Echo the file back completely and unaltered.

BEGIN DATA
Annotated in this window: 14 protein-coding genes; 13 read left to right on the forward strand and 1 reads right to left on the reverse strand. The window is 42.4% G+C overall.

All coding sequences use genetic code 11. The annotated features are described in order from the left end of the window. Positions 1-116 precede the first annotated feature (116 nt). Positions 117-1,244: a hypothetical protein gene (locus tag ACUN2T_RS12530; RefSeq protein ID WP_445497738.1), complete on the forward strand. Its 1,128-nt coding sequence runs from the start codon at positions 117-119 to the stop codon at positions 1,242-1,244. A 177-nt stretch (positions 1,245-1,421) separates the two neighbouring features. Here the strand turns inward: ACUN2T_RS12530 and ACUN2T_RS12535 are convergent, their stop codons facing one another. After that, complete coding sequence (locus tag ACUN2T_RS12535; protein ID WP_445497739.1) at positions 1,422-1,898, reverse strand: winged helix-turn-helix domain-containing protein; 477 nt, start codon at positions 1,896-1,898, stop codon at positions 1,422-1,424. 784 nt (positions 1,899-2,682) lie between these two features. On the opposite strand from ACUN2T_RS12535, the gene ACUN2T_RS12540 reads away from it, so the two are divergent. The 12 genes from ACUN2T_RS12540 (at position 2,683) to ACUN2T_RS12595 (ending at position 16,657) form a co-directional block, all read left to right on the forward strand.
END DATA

Annotated in this window: 14 protein-coding genes; 13 read left to right on the forward strand and 1 reads right to left on the reverse strand. The window is 42.4% G+C overall.

All coding sequences use genetic code 11. The annotated features are described in order from the left end of the window. Positions 1-116 precede the first annotated feature (116 nt). Positions 117-1,244: a hypothetical protein gene (locus tag ACUN2T_RS12530; RefSeq protein ID WP_445497738.1), complete on the forward strand. Its 1,128-nt coding sequence runs from the start codon at positions 117-119 to the stop codon at positions 1,242-1,244. A 177-nt stretch (positions 1,245-1,421) separates the two neighbouring features. Here the strand turns inward: ACUN2T_RS12530 and ACUN2T_RS12535 are convergent, their stop codons facing one another. After that, complete coding sequence (locus tag ACUN2T_RS12535; protein ID WP_445497739.1) at positions 1,422-1,898, reverse strand: winged helix-turn-helix domain-containing protein; 477 nt, start codon at positions 1,896-1,898, stop codon at positions 1,422-1,424. 784 nt (positions 1,899-2,682) lie between these two features. On the opposite strand from ACUN2T_RS12535, the gene ACUN2T_RS12540 reads away from it, so the two are divergent. The 12 genes from ACUN2T_RS12540 (at position 2,683) to ACUN2T_RS12595 (ending at position 16,657) form a co-directional block, all read left to right on the forward strand.